Let me start my answer by saying that Irish mythology is a complete mess, not in the sense of the myths per se, but of the sources. The division in the four major cycles is a convenient cataloguing tool, but the contents of each cycle are far from being coherent and homogeneous stories that can be easily put together in a collection.
To give you an idea of how vast and fragmented the corpus of sources is, here are two websites which give a very comprehensive list of both original and translated medieval Irish texts:
Both websites offer very reliable translations of stories from all the four cycles (the second one in particular is from the University College of Cork, if you are worried about the reliability of its contents).
My recommendation, regarding the Ulster cycle, is to start with what is considered its central text: the Táin Bó Cúailnge. The translation by Thomas Kinsella (titled simply "The Táin") is very good and easy to find. Then, I would read "Early Irish Myths and Sagas" by Jeffrey Gantz. It's a collection of translated stories from the Ulster cycle with extensive commentary, which is still used in universities as an introduction to the cycle. This should cover the most popular stories from the Ulster cycle: you can then explore the lesser-known ones using the websites I linked above.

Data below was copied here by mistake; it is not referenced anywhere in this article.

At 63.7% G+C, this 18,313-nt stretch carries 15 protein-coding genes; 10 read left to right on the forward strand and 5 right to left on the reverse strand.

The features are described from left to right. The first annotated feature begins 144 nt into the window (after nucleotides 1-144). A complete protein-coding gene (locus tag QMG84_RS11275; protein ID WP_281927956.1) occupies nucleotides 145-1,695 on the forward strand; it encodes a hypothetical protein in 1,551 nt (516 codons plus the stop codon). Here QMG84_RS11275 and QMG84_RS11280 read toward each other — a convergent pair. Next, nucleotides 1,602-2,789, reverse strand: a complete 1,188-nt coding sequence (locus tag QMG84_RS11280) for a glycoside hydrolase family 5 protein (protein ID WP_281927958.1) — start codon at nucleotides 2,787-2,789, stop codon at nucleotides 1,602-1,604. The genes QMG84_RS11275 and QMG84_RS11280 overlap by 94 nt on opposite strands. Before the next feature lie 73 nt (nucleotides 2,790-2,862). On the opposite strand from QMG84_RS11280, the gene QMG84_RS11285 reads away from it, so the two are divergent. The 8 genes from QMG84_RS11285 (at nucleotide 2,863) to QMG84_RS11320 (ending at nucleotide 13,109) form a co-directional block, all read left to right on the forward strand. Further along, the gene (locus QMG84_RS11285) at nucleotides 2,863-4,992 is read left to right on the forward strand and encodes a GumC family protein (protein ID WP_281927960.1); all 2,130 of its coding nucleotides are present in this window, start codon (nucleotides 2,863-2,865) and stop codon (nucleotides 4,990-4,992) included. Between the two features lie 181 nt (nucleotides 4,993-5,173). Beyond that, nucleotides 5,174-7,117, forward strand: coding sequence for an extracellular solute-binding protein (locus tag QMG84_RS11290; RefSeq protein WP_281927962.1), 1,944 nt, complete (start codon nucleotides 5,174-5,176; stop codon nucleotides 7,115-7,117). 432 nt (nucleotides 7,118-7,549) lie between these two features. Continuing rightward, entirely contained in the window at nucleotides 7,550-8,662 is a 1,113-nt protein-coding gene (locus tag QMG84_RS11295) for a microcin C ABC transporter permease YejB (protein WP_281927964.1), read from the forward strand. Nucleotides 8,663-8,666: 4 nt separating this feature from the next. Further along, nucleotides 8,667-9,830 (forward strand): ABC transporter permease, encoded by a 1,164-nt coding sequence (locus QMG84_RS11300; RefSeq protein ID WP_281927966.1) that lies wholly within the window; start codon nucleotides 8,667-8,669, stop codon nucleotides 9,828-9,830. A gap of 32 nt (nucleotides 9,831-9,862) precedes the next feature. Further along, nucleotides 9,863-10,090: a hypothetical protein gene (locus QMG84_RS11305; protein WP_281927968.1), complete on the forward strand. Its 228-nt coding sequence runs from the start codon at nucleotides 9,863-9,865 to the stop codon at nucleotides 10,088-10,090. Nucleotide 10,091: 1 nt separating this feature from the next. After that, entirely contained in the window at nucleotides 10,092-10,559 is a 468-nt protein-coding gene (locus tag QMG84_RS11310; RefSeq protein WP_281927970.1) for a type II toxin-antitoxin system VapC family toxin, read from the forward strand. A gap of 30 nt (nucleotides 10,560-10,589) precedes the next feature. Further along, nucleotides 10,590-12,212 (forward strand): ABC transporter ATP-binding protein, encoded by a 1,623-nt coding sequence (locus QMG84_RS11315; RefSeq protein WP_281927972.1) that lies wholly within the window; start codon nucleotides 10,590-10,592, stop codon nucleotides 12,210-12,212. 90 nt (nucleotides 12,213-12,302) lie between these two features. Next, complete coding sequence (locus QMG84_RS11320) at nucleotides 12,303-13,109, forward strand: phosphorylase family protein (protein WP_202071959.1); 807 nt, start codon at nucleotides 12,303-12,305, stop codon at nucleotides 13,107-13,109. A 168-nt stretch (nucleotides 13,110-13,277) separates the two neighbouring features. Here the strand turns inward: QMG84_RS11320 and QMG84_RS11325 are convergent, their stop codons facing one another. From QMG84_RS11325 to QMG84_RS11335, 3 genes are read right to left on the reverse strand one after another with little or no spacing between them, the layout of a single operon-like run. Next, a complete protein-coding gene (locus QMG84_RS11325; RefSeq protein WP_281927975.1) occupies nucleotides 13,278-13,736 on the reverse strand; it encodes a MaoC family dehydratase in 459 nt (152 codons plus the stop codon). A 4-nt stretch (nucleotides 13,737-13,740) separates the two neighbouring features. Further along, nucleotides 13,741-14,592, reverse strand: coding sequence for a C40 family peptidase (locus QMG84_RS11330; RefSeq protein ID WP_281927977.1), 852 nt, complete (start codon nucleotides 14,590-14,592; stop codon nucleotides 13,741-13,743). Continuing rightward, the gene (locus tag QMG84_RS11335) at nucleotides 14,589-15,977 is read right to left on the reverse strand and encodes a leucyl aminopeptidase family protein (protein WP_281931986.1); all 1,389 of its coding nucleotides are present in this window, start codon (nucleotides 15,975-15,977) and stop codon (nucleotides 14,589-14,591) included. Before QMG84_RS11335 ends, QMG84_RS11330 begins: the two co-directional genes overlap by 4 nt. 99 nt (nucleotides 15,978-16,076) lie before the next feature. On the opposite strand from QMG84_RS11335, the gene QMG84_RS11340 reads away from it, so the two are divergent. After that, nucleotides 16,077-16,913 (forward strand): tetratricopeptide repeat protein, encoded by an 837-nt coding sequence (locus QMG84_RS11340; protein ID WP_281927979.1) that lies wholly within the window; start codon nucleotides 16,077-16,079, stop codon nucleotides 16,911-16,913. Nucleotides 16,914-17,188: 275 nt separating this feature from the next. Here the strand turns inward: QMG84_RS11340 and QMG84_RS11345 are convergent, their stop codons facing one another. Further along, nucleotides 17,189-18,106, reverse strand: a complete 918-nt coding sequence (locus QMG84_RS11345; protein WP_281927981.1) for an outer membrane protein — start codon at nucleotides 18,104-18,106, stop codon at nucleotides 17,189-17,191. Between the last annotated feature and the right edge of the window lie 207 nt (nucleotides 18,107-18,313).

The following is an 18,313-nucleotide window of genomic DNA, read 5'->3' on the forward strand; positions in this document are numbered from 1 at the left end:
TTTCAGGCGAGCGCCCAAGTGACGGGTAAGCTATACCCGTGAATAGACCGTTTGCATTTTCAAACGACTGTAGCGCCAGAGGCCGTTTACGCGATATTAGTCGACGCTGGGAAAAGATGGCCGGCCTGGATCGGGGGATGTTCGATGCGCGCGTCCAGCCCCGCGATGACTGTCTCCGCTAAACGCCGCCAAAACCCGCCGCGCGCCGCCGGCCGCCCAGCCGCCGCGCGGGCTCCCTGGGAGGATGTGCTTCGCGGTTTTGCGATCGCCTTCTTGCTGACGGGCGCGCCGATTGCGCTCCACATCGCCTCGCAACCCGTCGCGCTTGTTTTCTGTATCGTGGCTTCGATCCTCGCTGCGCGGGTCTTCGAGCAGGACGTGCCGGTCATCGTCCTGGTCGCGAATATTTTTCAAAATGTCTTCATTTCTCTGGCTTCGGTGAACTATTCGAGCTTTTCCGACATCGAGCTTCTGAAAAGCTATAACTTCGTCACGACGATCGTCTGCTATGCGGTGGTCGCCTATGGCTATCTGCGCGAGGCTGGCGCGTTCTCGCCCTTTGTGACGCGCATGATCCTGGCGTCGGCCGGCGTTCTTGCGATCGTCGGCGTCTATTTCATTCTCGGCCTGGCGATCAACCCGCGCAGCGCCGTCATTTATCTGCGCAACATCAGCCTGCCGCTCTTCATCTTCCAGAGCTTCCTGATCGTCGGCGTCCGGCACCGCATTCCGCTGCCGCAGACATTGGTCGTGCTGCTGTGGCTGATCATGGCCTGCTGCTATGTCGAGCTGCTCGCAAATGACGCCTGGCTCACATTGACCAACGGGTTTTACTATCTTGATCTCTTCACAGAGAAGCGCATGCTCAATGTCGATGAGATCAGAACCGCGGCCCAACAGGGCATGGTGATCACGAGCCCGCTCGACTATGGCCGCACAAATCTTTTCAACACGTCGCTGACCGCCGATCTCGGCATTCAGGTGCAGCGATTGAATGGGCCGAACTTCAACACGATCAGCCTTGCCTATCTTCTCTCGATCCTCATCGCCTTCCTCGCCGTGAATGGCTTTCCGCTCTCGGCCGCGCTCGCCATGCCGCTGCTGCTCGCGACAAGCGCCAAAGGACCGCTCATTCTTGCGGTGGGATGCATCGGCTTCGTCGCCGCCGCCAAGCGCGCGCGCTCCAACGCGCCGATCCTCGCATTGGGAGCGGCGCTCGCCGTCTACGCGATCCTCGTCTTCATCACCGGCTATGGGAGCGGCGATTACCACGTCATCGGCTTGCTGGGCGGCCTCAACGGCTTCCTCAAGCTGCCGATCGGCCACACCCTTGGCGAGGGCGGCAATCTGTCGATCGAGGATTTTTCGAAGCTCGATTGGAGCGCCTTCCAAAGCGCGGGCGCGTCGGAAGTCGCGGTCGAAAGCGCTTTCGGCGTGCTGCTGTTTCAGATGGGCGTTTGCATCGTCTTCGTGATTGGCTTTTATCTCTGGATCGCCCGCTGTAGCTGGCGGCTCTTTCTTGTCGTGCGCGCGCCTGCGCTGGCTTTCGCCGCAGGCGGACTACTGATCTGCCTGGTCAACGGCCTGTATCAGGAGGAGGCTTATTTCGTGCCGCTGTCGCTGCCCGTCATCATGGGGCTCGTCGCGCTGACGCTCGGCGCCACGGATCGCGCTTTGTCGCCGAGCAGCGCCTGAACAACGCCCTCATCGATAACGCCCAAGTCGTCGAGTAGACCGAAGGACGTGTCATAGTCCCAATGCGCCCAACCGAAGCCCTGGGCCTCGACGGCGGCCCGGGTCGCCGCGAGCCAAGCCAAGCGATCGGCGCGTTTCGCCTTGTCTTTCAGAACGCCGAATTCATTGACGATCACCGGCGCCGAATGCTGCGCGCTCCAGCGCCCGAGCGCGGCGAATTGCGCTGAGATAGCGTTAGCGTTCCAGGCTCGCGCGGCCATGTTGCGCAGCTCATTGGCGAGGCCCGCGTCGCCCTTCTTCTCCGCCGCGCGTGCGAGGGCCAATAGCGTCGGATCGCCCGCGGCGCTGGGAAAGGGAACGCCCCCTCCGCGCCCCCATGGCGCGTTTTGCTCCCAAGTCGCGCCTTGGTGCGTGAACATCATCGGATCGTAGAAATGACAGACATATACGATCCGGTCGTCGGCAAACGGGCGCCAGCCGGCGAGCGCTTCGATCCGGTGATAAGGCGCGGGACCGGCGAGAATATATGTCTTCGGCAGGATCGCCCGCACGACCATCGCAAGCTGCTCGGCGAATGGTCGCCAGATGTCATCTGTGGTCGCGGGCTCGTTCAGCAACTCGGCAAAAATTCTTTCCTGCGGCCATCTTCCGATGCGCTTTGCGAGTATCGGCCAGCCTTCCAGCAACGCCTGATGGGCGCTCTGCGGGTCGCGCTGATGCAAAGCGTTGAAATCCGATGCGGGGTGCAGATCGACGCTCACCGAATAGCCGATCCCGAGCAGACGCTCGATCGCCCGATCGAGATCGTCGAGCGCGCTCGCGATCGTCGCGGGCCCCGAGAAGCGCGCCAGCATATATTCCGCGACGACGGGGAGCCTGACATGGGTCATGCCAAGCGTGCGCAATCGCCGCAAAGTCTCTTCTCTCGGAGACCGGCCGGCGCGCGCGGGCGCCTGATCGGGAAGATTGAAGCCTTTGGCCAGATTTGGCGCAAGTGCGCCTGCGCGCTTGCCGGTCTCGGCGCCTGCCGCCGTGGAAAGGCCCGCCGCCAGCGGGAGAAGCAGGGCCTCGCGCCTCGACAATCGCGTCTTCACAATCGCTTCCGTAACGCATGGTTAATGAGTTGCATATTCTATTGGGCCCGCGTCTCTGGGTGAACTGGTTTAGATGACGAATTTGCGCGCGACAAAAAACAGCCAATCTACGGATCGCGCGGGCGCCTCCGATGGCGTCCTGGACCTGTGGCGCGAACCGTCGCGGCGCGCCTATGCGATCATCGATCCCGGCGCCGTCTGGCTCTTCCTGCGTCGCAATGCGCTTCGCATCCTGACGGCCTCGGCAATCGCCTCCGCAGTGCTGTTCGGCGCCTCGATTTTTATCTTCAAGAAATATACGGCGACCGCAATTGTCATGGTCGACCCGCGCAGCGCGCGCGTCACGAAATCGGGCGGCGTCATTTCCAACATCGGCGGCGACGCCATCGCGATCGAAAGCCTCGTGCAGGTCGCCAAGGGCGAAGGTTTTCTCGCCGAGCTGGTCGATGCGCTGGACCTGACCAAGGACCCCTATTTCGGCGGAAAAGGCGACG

Regarding the Mythological cycle, the two main texts I recommend reading would be the Lebor Gabála Érenn (also known as the Book of Invasions), whose translation by R.A.S. Macalister you can find in the first website I linked above, and the Cath Maige Tuired (or the Second Battle of Mag Tuired), whose translation by Elizabeth Gray is in the second website. Again, you can use both websites to find more minor texts from the Mythological cycle.
I cannot recommend anything regarding the two remaning cycles, as my knowledge of them is very limited. However, I would like to mention that there is a collection of translations of tales from all four cycles by Cross and Slover called "Ancient Irish Tales", which I have seen receive a lot of praise both for the quality of the translations and for its comprehensiveness. I haven't read it yet, but I plan to in the near future.